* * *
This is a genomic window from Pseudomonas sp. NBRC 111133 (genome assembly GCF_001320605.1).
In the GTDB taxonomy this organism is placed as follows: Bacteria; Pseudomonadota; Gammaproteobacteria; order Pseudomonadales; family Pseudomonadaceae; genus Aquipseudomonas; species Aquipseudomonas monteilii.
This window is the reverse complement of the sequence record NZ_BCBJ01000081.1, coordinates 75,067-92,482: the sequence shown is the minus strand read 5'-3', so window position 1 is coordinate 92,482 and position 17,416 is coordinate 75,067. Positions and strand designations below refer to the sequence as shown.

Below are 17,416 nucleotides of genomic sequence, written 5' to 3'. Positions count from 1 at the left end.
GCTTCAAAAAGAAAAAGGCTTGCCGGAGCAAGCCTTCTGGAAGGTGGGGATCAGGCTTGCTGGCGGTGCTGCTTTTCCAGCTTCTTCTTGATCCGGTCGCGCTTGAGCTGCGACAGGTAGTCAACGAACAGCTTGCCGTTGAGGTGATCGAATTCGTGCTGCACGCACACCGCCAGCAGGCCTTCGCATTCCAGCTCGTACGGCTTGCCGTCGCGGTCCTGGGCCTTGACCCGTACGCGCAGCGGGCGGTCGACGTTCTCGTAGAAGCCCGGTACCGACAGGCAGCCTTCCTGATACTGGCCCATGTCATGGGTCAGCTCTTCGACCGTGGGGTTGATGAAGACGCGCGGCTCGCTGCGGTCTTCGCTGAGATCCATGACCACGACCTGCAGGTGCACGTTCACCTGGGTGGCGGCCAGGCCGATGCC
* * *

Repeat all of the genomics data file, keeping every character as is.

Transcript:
This is a genomic window from Pseudomonas sp. NBRC 111133 (genome assembly GCF_001320605.1).
In the GTDB taxonomy this organism is placed as follows: Bacteria; Pseudomonadota; Gammaproteobacteria; order Pseudomonadales; family Pseudomonadaceae; genus Aquipseudomonas; species Aquipseudomonas monteilii.
This window is the reverse complement of the sequence record NZ_BCBJ01000081.1, coordinates 75,067-92,482: the sequence shown is the minus strand read 5'-3', so window position 1 is coordinate 92,482 and position 17,416 is coordinate 75,067. Positions and strand designations below refer to the sequence as shown.

Below are 17,416 nucleotides of genomic sequence, written 5' to 3'. Positions count from 1 at the left end.
GCTTCAAAAAGAAAAAGGCTTGCCGGAGCAAGCCTTCTGGAAGGTGGGGATCAGGCTTGCTGGCGGTGCTGCTTTTCCAGCTTCTTCTTGATCCGGTCGCGCTTGAGCTGCGACAGGTAGTCAACGAACAGCTTGCCGTTGAGGTGATCGAATTCGTGCTGCACGCACACCGCCAGCAGGCCTTCGCATTCCAGCTCGTACGGCTTGCCGTCGCGGTCCTGGGCCTTGACCCGTACGCGCAGCGGGCGGTCGACGTTCTCGTAGAAGCCCGGTACCGACAGGCAGCCTTCCTGATACTGGCCCATGTCATGGGTCAGCTCTTCGACCGTGGGGTTGATGAAGACGCGCGGCTCGCTGCGGTCTTCGCTGAGATCCATGACCACGACCTGCAGGTGCACGTTCACCTGGGTGGCGGCCAGGCCGATGCC